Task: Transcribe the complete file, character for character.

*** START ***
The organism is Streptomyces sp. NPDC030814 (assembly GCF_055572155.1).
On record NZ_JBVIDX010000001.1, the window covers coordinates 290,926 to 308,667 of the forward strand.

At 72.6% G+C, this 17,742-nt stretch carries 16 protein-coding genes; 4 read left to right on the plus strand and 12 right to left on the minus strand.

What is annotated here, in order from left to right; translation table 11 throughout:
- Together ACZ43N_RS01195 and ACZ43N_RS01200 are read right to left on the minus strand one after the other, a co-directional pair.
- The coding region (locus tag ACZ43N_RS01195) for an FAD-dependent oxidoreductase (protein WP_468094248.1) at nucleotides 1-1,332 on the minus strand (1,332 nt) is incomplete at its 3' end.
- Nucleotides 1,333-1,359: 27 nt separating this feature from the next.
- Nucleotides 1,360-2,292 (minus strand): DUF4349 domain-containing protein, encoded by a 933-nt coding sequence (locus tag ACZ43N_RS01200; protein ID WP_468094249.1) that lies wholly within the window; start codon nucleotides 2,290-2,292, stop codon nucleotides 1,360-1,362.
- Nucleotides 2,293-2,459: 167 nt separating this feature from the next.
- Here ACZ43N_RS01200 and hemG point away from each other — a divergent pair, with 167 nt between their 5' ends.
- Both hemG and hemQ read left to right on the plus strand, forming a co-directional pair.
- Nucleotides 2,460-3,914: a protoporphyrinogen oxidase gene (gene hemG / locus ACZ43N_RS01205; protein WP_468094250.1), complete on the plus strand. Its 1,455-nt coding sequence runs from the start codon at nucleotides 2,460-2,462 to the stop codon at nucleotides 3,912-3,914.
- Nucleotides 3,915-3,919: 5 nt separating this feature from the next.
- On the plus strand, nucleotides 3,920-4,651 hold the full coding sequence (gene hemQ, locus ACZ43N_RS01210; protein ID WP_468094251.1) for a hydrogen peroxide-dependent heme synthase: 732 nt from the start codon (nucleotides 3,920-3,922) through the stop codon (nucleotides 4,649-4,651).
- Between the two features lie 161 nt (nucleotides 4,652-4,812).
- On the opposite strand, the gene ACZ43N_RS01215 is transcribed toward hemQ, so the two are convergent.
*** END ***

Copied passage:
The organism is Streptomyces sp. NPDC030814 (assembly GCF_055572155.1).
On record NZ_JBVIDX010000001.1, the window covers coordinates 290,926 to 308,667 of the forward strand.

At 72.6% G+C, this 17,742-nt stretch carries 16 protein-coding genes; 4 read left to right on the plus strand and 12 right to left on the minus strand.

What is annotated here, in order from left to right; translation table 11 throughout:
- Together ACZ43N_RS01195 and ACZ43N_RS01200 are read right to left on the minus strand one after the other, a co-directional pair.
- The coding region (locus tag ACZ43N_RS01195) for an FAD-dependent oxidoreductase (protein WP_468094248.1) at nucleotides 1-1,332 on the minus strand (1,332 nt) is incomplete at its 3' end.
- Nucleotides 1,333-1,359: 27 nt separating this feature from the next.
- Nucleotides 1,360-2,292 (minus strand): DUF4349 domain-containing protein, encoded by a 933-nt coding sequence (locus tag ACZ43N_RS01200; protein ID WP_468094249.1) that lies wholly within the window; start codon nucleotides 2,290-2,292, stop codon nucleotides 1,360-1,362.
- Nucleotides 2,293-2,459: 167 nt separating this feature from the next.
- Here ACZ43N_RS01200 and hemG point away from each other — a divergent pair, with 167 nt between their 5' ends.
- Both hemG and hemQ read left to right on the plus strand, forming a co-directional pair.
- Nucleotides 2,460-3,914: a protoporphyrinogen oxidase gene (gene hemG / locus ACZ43N_RS01205; protein WP_468094250.1), complete on the plus strand. Its 1,455-nt coding sequence runs from the start codon at nucleotides 2,460-2,462 to the stop codon at nucleotides 3,912-3,914.
- Nucleotides 3,915-3,919: 5 nt separating this feature from the next.
- On the plus strand, nucleotides 3,920-4,651 hold the full coding sequence (gene hemQ, locus ACZ43N_RS01210; protein ID WP_468094251.1) for a hydrogen peroxide-dependent heme synthase: 732 nt from the start codon (nucleotides 3,920-3,922) through the stop codon (nucleotides 4,649-4,651).
- Between the two features lie 161 nt (nucleotides 4,652-4,812).
- On the opposite strand, the gene ACZ43N_RS01215 is transcribed toward hemQ, so the two are convergent.